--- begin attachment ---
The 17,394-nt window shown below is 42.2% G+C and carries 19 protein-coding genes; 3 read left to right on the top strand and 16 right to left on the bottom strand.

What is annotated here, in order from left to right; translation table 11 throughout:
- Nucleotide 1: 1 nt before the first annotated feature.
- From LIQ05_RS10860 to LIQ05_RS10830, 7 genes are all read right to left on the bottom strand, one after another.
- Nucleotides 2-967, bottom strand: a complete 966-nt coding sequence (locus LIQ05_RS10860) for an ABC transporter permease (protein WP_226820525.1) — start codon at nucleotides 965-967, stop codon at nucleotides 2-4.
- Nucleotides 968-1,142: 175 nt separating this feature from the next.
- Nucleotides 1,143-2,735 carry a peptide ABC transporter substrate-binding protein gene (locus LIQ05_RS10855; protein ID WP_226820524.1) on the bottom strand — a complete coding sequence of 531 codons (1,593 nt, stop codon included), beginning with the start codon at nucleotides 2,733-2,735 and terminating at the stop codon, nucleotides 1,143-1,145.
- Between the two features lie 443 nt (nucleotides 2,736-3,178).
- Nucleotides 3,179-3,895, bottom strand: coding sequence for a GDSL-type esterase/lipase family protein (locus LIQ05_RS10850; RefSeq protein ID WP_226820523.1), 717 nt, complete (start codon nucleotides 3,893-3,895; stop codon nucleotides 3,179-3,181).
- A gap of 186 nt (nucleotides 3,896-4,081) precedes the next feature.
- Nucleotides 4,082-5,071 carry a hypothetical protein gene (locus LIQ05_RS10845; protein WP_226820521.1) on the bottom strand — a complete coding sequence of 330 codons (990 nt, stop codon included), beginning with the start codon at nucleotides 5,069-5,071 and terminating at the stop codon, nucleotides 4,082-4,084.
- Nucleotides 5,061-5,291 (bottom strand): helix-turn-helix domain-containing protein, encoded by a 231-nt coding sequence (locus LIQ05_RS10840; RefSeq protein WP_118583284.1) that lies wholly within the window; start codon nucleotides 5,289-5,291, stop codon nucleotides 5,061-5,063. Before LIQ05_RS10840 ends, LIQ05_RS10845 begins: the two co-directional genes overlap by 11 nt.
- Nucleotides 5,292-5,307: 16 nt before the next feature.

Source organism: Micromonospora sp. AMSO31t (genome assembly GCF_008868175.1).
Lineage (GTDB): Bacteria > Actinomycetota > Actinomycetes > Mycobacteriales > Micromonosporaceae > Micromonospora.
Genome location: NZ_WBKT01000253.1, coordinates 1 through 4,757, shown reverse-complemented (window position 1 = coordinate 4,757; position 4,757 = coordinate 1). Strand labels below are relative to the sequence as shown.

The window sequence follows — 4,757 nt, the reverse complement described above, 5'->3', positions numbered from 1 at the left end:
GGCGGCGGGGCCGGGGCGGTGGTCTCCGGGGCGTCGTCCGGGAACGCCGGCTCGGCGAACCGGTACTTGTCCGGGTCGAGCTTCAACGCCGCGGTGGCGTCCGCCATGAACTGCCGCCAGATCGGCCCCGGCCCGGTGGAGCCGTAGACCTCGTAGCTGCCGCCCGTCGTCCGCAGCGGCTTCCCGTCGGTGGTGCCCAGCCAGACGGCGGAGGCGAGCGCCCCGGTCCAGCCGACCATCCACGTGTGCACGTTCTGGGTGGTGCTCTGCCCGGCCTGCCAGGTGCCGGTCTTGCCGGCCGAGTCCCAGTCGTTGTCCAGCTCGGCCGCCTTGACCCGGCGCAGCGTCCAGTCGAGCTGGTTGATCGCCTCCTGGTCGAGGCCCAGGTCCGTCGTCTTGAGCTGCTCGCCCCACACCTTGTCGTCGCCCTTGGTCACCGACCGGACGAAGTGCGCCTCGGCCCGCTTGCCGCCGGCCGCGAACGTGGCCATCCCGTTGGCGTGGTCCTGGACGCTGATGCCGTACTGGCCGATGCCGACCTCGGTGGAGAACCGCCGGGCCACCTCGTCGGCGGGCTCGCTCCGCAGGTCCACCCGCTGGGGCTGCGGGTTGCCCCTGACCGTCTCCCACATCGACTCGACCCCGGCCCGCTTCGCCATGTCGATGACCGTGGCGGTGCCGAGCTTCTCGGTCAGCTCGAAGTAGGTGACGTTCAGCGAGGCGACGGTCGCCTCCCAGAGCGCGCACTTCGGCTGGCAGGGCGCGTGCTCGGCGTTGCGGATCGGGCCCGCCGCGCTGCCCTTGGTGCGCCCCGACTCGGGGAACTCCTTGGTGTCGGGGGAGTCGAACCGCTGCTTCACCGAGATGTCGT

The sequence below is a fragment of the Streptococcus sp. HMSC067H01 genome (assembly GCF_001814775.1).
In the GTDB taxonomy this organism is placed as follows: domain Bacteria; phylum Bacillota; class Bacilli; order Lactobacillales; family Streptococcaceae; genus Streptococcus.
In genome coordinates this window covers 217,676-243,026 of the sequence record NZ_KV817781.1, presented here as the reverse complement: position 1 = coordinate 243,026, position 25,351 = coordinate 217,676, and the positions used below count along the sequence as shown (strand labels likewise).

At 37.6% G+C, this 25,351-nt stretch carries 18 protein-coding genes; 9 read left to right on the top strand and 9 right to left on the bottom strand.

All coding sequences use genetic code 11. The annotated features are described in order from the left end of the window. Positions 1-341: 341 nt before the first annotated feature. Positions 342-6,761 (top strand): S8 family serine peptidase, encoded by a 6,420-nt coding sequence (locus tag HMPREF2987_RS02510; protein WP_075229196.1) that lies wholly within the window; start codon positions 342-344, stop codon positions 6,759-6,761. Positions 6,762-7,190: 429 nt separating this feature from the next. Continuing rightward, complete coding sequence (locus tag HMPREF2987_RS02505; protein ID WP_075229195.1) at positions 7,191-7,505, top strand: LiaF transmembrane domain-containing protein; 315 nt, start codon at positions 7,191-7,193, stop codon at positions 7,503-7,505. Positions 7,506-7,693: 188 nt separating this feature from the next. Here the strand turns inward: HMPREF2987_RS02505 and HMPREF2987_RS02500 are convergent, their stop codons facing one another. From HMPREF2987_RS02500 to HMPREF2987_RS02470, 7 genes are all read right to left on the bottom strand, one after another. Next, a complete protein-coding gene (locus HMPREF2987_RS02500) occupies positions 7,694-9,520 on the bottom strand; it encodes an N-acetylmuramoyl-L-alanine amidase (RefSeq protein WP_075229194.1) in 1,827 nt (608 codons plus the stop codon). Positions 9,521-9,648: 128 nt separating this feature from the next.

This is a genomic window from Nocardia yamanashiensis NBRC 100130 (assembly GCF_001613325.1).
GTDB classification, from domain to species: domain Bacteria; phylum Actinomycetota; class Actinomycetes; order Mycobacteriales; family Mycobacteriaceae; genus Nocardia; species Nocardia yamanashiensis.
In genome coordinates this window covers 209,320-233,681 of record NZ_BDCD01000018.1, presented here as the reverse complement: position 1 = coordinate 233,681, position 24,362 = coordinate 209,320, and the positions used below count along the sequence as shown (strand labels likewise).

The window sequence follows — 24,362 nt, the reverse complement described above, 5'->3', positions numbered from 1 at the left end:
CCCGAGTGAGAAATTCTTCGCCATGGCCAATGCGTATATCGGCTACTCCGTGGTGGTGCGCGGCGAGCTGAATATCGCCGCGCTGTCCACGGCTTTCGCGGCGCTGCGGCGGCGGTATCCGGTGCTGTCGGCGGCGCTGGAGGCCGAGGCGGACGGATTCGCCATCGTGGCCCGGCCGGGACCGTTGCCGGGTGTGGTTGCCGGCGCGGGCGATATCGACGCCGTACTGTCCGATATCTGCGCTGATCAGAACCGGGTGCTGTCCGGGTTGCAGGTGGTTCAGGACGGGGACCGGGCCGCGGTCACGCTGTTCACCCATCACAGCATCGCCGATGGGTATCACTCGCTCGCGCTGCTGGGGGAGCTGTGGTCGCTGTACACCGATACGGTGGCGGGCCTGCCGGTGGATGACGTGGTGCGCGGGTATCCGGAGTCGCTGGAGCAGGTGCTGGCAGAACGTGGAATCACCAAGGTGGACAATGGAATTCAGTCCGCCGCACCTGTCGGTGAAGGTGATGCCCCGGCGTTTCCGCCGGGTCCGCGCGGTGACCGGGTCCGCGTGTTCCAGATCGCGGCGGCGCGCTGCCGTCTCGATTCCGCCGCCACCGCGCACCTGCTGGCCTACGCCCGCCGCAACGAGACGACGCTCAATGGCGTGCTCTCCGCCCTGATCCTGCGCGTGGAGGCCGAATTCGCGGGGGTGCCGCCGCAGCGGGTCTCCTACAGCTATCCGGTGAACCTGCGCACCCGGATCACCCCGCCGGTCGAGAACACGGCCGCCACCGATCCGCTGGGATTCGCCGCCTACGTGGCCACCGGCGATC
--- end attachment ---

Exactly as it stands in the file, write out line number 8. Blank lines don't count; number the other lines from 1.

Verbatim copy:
- Between the two features lie 443 nt (nucleotides 2,736-3,178).